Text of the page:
An open research question is how households respond to expected versus unexpected income shocks. The aim is to study household savings behavior in the presence of expected and unexpected bonuses. The authors test the lifecycle/permanent income hypothesis against the behavioral lifecycle theory.
The lifecycle/permanent income hypothesis is the “workhorse model” that is used to explain the allocation of consumption and savings over the lifecycle (Attanasio and Weber, 2010). The prediction of (several versions of) the permanent income hypothesis is that households will save most of a positive income shock. Moreover, households will save the same fraction of both expected and unexpected bonuses. An alternative is put forward by Shefrin and Thaler (1988) with the behavioral lifecycle theory. Distinguishing ingredients are self-control problems, mental accounting and framing. Self-control refers to the struggle between immediate gratification and long-run benefits. Mental accounting refers to the way individuals mentally organize income and spending. Framing is the way income is labeled by the household, and a couple of studies have found effects of mental accounting on savings behavior; see e.g. Card and Ransom (2011). The behavioral lifecycle hypothesis generates different predictions for saving out of bonus income. If a bonus is expected, the prediction is that households will still save a large fraction of it. A major difference between the permanent income hypothesis and the behavioral lifecycle theory is the treatment of unexpected bonuses – ‘windfalls’. The size of the bonus determines whether the household will treat it as current income (small windfalls), or current wealth (larger windfalls). If it is treated as current income, it will be consumed. When treated as current wealth, it will be saved. Both splurging and saving are possible outcomes. Which of the two theories is the most accurate in describing savings behavior is ultimately an empirical matter.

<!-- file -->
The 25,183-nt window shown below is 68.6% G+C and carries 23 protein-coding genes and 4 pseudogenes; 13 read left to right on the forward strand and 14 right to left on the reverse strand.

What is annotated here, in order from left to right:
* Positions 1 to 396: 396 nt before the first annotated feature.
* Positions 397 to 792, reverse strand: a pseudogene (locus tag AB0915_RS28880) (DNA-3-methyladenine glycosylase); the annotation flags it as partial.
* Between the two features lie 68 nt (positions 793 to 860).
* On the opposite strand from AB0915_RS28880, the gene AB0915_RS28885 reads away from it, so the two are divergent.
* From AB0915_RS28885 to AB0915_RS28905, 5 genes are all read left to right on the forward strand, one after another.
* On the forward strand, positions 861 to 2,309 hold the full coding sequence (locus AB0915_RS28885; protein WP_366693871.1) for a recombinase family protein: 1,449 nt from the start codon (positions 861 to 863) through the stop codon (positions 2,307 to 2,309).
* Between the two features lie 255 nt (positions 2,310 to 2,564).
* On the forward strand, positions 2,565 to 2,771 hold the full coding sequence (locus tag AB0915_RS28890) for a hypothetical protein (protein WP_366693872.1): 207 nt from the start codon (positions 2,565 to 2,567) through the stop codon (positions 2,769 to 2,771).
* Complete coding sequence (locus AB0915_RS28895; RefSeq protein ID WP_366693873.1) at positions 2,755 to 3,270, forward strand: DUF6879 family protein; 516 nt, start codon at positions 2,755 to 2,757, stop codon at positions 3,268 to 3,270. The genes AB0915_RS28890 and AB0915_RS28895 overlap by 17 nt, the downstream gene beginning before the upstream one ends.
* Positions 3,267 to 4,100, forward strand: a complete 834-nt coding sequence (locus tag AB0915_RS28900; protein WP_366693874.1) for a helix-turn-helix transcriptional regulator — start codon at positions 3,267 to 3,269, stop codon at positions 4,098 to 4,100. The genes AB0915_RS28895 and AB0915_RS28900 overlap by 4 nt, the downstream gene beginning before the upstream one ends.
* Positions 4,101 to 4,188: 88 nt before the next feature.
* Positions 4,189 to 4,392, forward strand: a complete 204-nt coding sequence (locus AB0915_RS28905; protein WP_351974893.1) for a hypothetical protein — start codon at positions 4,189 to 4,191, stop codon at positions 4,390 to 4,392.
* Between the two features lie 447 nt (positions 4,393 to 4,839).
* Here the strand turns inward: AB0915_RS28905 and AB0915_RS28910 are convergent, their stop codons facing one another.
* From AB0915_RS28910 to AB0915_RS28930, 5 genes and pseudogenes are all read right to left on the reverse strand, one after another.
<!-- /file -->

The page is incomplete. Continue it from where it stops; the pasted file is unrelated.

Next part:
Statistics Netherlands has released a unique administrative dataset with detailed payroll data for all employees in The Netherlands. For each employee up to 72 months of detailed salary information are available. I will exploit within-employee variation of employees’ bonus income, as well as variation between employees, between firms and between industries. Unexpected bonus income – performance bonuses, profit sharing – can be identified in the data, by exploiting the monthly panel structure of the data. Since the data contain firm and industry identifiers it is possible to compare employees within the same firm over time, firms within the same industry over time – to exploit changes in firm specific labor agreements, as well as industries over time. We will link the employees' wage profiles to an administrative dataset with the household asset information of the employee, in order to differentiate the impact of expected and unexpected bonus income on portfolio choice.
The set-up of the remote access facility with Statistics Netherlands has been completed. The intake process with Statistics Netherlands as well as getting all required permissions from the Dean, the Netherlands Statistics Commission took longer than scheduled. Furthermore, there were some technical difficulties with the remote access software. All issues are now solved and the data can be accessed. The data cleaning started in September 2014 and is in progress now. Furthermore, clean identification of income shocks requires additional data collection. As a source of exogenous variation, we collect information from Collective Labor Agreements. We have acquired a national longitudinal database, and we are in the process of cleaning.
|237||Nathanael Vellekoop||Explaining Intra-Monthly Consumption Patterns: The Timing of Income or the Timing of Consumption Commitments?||2018||Household Finance||consumption, consumption commitments, paycheck frequency, liquidity|